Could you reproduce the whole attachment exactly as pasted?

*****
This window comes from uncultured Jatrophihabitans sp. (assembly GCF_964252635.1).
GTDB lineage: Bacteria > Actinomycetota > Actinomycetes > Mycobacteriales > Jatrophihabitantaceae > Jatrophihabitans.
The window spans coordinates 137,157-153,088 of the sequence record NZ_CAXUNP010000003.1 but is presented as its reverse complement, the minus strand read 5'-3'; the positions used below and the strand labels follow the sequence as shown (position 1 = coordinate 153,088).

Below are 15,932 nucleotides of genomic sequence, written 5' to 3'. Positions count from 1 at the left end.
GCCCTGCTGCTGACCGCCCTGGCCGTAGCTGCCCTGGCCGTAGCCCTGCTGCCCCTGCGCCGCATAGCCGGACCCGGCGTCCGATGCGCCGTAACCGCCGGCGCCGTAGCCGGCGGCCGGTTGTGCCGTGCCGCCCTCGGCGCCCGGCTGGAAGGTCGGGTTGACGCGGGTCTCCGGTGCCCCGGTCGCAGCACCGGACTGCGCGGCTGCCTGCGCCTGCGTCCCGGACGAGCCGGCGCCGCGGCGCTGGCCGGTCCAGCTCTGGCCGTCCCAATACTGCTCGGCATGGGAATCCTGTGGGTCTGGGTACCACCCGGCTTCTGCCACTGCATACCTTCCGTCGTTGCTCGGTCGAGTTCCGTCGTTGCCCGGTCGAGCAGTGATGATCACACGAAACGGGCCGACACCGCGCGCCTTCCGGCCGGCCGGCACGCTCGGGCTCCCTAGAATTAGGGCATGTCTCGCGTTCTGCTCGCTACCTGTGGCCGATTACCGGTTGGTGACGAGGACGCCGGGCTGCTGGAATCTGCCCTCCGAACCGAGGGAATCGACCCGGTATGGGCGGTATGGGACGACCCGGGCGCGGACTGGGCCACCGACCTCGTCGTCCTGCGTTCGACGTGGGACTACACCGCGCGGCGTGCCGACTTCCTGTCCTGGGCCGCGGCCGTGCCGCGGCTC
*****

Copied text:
This window comes from uncultured Jatrophihabitans sp. (assembly GCF_964252635.1).
GTDB lineage: Bacteria > Actinomycetota > Actinomycetes > Mycobacteriales > Jatrophihabitantaceae > Jatrophihabitans.
The window spans coordinates 137,157-153,088 of the sequence record NZ_CAXUNP010000003.1 but is presented as its reverse complement, the minus strand read 5'-3'; the positions used below and the strand labels follow the sequence as shown (position 1 = coordinate 153,088).

Below are 15,932 nucleotides of genomic sequence, written 5' to 3'. Positions count from 1 at the left end.
GCCCTGCTGCTGACCGCCCTGGCCGTAGCTGCCCTGGCCGTAGCCCTGCTGCCCCTGCGCCGCATAGCCGGACCCGGCGTCCGATGCGCCGTAACCGCCGGCGCCGTAGCCGGCGGCCGGTTGTGCCGTGCCGCCCTCGGCGCCCGGCTGGAAGGTCGGGTTGACGCGGGTCTCCGGTGCCCCGGTCGCAGCACCGGACTGCGCGGCTGCCTGCGCCTGCGTCCCGGACGAGCCGGCGCCGCGGCGCTGGCCGGTCCAGCTCTGGCCGTCCCAATACTGCTCGGCATGGGAATCCTGTGGGTCTGGGTACCACCCGGCTTCTGCCACTGCATACCTTCCGTCGTTGCTCGGTCGAGTTCCGTCGTTGCCCGGTCGAGCAGTGATGATCACACGAAACGGGCCGACACCGCGCGCCTTCCGGCCGGCCGGCACGCTCGGGCTCCCTAGAATTAGGGCATGTCTCGCGTTCTGCTCGCTACCTGTGGCCGATTACCGGTTGGTGACGAGGACGCCGGGCTGCTGGAATCTGCCCTCCGAACCGAGGGAATCGACCCGGTATGGGCGGTATGGGACGACCCGGGCGCGGACTGGGCCACCGACCTCGTCGTCCTGCGTTCGACGTGGGACTACACCGCGCGGCGTGCCGACTTCCTGTCCTGGGCCGCGGCCGTGCCGCGGCTC